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Federal judge in Central Florida allows gay-straight alliance lawsuit to move forward


TAVERES, Fla. -- Students fighting to have a gay-straight alliance club at their middle school in central Florida have won a partial victory for the time being.

carverA federal judge on Thursday denied an attempt to throw out the students' lawsuit against the School Board of Lake County, just northwest of Orlando.

But the judge also refused to issue a preliminary injunction that would have allowed the club to meet immediately at Carver Middle School.

The students' lawsuit instead will be allowed to move forward to the next phase of evidence exchange.

The students sued the school board last December. It was the second lawsuit seeking to form the gay-straight alliance club at the school.

Here’s the news release from the ACLU of Florida:

OCALA, FL - In an order issued today, Federal District Judge William Terrell Hodges denied the Lake County School District’s motion to dismiss a lawsuit brought by several students at Carver Middle School, represented by the American Civil Liberties Union (ACLU) of Florida, whose attempts to create a gay-straight alliance (GSA) at their school have been routinely thwarted by school administrators. The lawsuit, which was filed in December of 2013, is the second lawsuit in less than year brought by students at Carver Middle School challenging the School Board’s ongoing efforts to block the students’ constitutionally-protected right to establish a GSA to combat bullying at their school. The judge’s order also dismissed a motion for preliminary injunction which would have allowed the club to meet immediately, but the case will continue on to the next phase, where the parties exchange evidence.

In August, the school board passed a new club policy that included new requirements for middle-school student clubs and required all existing clubs, including the Carver GSA, which had been allowed to meet as the result of a settlement in the previous lawsuit, to reapply in order to meet. The students in the GSA submitted the club application explaining the goals of the club – including “to create and execute strategies to confront and work to end bullying, discrimination, and harassment against all students” – in October. On December 5th, after requests for an update on the status of the GSA application, the school board’s attorney stated that the Superintendent had denied the club application under the new club policy and would not permit it to operate as a school club, claiming that the club was not an extension of the school curriculum.  However, numerous non-curricular clubs have been approved across the district. It was after this that the lawsuit was filed.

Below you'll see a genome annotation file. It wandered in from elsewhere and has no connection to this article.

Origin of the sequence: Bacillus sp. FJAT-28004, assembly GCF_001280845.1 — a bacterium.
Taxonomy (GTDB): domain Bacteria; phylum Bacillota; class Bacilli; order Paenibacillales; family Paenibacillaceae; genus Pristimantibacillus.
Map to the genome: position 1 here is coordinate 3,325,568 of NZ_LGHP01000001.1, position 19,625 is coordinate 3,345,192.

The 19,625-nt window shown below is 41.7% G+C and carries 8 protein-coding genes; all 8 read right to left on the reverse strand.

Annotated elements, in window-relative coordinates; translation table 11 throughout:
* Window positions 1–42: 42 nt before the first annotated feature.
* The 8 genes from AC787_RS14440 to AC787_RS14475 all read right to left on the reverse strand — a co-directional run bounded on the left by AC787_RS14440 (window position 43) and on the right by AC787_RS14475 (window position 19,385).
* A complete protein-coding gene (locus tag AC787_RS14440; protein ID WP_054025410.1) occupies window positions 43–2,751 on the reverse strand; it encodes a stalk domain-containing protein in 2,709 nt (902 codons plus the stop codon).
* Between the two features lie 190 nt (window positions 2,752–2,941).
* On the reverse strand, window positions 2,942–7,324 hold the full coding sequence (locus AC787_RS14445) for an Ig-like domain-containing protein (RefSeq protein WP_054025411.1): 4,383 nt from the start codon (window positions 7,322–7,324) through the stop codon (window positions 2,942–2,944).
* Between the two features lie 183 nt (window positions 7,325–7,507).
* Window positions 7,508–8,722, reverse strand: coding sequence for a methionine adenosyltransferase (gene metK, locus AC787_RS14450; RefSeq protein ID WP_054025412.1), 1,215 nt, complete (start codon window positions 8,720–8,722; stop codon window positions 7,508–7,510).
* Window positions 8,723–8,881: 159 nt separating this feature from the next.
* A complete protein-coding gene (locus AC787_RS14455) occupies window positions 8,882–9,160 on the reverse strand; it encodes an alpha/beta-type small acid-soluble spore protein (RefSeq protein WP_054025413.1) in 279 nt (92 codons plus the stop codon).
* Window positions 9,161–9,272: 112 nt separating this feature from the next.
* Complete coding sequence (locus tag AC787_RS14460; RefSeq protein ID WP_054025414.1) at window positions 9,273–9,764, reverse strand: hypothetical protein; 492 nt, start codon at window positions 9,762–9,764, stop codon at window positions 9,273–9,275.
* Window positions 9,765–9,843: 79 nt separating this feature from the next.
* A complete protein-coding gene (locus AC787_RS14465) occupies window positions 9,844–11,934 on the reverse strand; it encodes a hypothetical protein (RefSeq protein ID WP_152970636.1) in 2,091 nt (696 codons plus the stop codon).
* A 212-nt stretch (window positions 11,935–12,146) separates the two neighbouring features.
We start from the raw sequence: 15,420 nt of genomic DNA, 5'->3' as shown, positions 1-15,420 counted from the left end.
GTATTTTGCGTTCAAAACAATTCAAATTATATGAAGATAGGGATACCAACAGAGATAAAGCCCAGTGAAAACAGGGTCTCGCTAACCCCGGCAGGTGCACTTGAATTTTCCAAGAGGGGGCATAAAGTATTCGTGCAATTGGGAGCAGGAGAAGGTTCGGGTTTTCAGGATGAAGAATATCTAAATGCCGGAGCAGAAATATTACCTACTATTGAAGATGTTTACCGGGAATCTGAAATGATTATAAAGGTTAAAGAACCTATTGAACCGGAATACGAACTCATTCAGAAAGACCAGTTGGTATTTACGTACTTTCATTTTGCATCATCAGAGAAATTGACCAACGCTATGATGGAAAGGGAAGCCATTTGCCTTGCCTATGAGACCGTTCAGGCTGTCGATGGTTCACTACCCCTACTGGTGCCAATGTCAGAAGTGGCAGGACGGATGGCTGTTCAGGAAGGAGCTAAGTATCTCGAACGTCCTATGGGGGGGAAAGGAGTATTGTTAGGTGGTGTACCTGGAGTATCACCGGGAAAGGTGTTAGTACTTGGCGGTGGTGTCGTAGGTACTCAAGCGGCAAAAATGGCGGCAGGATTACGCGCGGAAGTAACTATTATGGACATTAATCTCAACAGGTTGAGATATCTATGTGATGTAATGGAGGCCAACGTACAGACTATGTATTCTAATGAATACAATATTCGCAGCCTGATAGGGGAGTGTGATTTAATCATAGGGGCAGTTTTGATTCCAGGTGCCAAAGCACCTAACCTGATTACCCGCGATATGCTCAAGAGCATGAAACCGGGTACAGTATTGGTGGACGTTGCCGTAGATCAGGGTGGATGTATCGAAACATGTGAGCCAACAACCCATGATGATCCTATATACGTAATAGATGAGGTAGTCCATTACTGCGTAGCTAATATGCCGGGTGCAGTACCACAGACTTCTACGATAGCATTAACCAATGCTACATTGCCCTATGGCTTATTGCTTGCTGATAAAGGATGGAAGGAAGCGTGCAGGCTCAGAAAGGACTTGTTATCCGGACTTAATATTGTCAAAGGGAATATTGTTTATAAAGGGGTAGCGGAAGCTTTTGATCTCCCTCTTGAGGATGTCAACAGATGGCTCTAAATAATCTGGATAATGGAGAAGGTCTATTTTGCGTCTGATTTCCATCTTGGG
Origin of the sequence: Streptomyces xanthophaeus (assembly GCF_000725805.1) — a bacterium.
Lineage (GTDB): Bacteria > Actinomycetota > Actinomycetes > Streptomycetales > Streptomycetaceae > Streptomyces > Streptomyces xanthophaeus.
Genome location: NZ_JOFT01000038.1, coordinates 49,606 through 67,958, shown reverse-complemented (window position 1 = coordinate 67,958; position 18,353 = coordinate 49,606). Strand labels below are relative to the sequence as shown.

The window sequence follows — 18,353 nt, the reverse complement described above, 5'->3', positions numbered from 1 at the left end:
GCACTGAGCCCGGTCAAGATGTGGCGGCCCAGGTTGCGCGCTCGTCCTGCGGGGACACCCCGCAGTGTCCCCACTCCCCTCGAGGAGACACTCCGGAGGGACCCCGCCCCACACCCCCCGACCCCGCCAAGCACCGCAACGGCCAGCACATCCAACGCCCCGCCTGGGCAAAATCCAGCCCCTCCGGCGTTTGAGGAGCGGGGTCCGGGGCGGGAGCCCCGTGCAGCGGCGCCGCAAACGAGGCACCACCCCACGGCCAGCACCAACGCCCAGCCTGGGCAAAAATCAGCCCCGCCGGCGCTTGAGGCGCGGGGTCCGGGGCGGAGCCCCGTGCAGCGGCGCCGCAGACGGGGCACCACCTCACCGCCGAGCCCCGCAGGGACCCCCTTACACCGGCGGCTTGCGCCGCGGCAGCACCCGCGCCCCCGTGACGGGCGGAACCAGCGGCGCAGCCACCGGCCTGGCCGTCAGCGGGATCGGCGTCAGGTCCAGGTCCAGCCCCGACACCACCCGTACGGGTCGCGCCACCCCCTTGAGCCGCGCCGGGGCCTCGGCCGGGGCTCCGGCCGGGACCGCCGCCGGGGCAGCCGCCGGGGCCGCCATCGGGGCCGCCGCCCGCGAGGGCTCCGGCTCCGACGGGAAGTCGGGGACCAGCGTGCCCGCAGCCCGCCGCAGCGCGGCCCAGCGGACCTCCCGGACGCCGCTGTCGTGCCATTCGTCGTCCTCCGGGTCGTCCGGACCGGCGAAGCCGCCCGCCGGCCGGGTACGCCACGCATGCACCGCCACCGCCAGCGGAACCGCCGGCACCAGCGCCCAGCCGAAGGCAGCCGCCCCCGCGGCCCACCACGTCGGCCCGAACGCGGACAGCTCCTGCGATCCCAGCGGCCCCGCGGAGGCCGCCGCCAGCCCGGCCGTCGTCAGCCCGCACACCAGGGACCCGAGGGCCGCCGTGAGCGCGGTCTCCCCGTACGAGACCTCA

In response to the judge’s order issued today, ACLU of Florida LGBT rights staff attorney Daniel Tilley said the following:

“The school board’s ongoing effort to block these students from creating this club, including most recently their motion to dismiss this legal challenge, is the perfect example of why the club is so badly needed. All across the country, LGBT students are subject to serious bullying and harassment, and the students who make up the GSA at Carver are working to be a part of the solution by doing something that multiple studies have proven to work. Instead of supporting them, the school board is ignoring the problem, and in doing so, participating in it. Judge Hodges was right to throw out their motion to dismiss, and though we are disappointed that he also denied our motion for preliminary injunction, we look forward to continuing to make the case for why these brave kids should be allowed to stand up to the bullies.”

GSAs are student organizations made up of lesbian, gay, bisexual, and transgender (LGBT) students and their straight allies that advocate for an end to bullying, harassment, and discrimination against all students.  GSAs exist in thousands of schools across the country. LGBT students in schools with GSAs are significantly less likely to experience victimization related to their sexual orientation and gender expression, and less likely to feel unsafe because of their sexual orientation than students without a GSA.

Carver GSA v. Lake County School Board


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